The threat of a direct hit by Hurricane Joaquin prompted communities along the U.S. Eastern Seaboard from Florida to Maine to prepare for the worst last weekend. While in most places the worst didn’t occur, many locations experienced coastal flooding, and in some areas record-breaking rainfall from a confluence of weather systems, including Joaquin. In South Carolina, the area around the capital city of Columbia saw more than 20 inches of rain over the weekend. Governor Nikki Haley and many meteorologists called it a thousand-year event.

The impacts of these weather events were dire: more than a dozen deaths in South Carolina, submerged cars, broken dams, washed-out roads and bridges, undrinkable water and thousands of homes without electricity. And South Carolina wasn’t alone; seven Eastern states saw severe damage from coastal flooding.

Whether this was a thousand-year event or a preview of more frequent extreme rainfall that has been projected as the climate changes, inland and coastal communities recognize the need to prepare for rising seas and increasingly wild weather. Later this month, elected local officials from across the U.S. political spectrum will meet to underline the message that this is likely to become a more frequent occurrence with dangerous consequences for coastal communities, where sea level rise is an ongoing, serious challenge. Mayors from Florida to Alaska and from Maine to Texas are gathering in New Hampshire on October 23-25 to discuss the best ways to help their communities deal with rising seas, recurring coastal floods and the need for more leadership and support at the state and national level to help cities and towns grapple with resource needs, build more resilient cities and prepare for future flooding.

The Climate Change Connection

A changing climate with warmer temperatures means the atmosphere can hold more moisture, increasing the potential for extreme rainfall events. Every region in the continental United States has experienced an increase in heavy precipitation events in the last 50 years, especially in the Northeast, where the increase was 71 percent, and in the Southeast, which saw a 27 percent increase. Extreme precipitation events like the one in South Carolina are consistent with what we know about climate change.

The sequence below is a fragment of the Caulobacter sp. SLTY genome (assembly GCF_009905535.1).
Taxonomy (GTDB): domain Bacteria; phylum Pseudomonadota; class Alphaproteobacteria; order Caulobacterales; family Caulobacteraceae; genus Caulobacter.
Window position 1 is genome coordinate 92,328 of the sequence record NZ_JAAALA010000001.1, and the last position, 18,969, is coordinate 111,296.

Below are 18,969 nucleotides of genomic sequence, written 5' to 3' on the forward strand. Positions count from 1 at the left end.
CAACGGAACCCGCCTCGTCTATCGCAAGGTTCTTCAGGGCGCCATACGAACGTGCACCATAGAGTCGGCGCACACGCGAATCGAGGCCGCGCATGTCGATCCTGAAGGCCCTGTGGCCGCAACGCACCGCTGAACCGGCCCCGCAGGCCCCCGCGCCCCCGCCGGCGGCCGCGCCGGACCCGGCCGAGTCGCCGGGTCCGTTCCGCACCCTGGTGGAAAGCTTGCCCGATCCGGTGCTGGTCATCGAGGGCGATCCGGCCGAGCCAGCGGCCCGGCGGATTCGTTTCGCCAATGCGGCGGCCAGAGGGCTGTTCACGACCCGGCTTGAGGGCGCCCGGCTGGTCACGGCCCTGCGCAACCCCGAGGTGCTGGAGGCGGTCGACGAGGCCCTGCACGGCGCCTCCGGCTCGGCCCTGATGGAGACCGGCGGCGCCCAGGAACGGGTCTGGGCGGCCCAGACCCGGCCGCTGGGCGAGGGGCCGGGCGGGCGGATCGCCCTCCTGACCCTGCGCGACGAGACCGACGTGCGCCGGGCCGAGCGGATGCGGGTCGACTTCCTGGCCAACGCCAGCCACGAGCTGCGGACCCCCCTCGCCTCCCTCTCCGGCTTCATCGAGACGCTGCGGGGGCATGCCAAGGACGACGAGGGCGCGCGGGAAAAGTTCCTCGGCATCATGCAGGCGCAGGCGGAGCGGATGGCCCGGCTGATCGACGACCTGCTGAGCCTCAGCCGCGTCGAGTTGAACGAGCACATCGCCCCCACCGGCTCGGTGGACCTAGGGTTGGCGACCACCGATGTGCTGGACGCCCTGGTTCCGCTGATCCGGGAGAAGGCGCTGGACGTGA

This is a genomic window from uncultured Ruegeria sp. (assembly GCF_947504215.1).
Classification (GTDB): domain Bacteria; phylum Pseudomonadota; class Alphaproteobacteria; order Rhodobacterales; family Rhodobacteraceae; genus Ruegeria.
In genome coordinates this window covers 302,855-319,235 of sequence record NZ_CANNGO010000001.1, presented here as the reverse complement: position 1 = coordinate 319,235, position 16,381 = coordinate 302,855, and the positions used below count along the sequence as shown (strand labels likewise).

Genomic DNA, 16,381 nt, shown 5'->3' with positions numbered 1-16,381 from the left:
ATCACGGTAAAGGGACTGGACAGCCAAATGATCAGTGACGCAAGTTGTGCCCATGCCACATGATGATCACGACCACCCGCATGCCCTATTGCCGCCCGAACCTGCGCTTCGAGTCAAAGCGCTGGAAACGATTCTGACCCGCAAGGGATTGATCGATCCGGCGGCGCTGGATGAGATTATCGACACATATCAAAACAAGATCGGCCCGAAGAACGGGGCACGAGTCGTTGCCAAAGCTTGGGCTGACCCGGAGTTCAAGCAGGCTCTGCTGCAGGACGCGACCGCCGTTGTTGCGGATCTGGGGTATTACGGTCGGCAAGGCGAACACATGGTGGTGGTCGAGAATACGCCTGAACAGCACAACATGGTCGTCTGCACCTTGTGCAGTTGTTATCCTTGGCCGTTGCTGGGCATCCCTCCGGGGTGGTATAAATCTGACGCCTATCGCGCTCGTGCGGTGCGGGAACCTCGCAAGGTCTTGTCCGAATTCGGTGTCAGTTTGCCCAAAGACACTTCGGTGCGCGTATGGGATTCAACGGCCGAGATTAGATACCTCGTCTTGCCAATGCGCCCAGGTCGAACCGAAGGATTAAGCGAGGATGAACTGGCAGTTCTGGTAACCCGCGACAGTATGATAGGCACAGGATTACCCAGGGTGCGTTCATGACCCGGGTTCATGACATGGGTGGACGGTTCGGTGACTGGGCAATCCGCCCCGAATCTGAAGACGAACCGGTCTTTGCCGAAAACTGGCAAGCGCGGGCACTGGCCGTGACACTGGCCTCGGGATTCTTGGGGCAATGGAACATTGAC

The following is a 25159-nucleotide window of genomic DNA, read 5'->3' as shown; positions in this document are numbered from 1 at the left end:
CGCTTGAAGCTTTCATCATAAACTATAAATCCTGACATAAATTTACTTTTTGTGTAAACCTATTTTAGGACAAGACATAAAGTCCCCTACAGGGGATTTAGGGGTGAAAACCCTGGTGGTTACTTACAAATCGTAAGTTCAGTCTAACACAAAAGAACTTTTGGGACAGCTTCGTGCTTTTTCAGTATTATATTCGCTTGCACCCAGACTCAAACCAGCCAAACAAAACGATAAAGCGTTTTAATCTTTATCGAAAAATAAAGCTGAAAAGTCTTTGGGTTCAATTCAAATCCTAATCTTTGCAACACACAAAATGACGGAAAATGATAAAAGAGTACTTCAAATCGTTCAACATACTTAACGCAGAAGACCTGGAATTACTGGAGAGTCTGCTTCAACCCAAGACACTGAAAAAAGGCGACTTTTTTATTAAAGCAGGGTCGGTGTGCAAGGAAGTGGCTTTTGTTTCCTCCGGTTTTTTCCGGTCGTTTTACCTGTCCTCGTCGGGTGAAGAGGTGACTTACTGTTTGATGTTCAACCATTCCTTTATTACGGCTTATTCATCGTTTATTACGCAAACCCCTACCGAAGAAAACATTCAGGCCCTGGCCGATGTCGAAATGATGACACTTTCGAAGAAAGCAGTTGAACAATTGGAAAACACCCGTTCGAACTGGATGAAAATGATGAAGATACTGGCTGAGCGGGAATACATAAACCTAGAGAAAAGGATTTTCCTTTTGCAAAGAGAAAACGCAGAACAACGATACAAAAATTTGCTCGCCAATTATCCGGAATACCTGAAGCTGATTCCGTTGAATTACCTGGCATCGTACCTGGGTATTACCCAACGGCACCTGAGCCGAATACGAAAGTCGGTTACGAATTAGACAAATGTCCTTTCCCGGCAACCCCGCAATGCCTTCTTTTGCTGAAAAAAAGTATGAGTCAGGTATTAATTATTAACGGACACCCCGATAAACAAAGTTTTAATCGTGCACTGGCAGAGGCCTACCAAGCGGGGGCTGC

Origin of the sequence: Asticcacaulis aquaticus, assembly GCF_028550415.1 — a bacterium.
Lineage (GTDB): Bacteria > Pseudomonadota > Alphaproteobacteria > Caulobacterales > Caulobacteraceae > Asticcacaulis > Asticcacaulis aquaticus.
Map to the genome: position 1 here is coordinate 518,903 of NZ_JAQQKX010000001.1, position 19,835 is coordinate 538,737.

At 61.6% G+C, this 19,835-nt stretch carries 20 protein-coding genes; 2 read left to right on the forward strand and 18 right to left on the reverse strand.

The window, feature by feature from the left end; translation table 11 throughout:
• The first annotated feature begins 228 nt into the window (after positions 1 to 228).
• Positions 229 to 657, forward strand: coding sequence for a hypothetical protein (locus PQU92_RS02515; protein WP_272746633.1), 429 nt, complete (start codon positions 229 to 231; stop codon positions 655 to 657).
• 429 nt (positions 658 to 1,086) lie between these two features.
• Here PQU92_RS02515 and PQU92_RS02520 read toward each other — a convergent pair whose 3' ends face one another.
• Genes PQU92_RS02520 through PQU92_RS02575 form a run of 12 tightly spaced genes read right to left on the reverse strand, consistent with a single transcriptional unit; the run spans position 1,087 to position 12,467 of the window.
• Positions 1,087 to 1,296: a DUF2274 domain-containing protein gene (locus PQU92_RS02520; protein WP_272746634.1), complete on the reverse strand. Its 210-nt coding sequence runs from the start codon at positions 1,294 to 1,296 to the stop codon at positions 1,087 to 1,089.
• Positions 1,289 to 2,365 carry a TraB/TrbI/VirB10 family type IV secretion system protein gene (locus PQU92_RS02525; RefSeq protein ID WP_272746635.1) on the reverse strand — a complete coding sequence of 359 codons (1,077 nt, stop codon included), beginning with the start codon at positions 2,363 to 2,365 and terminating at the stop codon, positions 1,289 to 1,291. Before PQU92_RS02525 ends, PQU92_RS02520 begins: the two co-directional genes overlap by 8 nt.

We also know that as the atmosphere and oceans heat up, the sea level rises, amplifying high tides and storm surges that can make damaging coastal impacts more likely. So in addition to calling for more resources to cope with future severe storms and floods, coastal leaders at the summit will also discuss ways to decrease their carbon footprint to prevent the worst impacts later this century and ensure more safety for coming generations.

Bipartisanship Is Alive and Well at the Local Level

The gathering of local leaders is poles apart from the partisan gridlock that often paralyzes government in Washington. This truly bipartisan group of dozens of elected community officials will join together to discuss their concerns about increased risk to their citizens and the root causes of the problem. Set in New Hampshire in the run-up to presidential primaries season, the event will highlight this issue as one that White House contenders should address. Presidential candidates, especially those from coastal states including Florida, Texas and New York, should be asked about their communities’ increasing vulnerability to the impact of sea level rise.

Local leaders of coastal communities are looking for solutions. As one elected official attending the summit put it, “The water doesn’t care if you are Democrat or a Republican, and if you live here, you know that the sea level is rising and things are rapidly changing.” A Florida official who will attend the gathering said, “We are at ground zero. We do not have the luxury of debating whether reality is happening or not. Pretending this isn’t happening isn’t an option.”

After the tragic of loss of life and enormous economic damage caused by the recent rain and flooding in North and South Carolina and coastal flooding along the East Coast, it is encouraging that a bipartisan group of elected officials from across the country are gathering to focus attention on this issue. Stay tuned.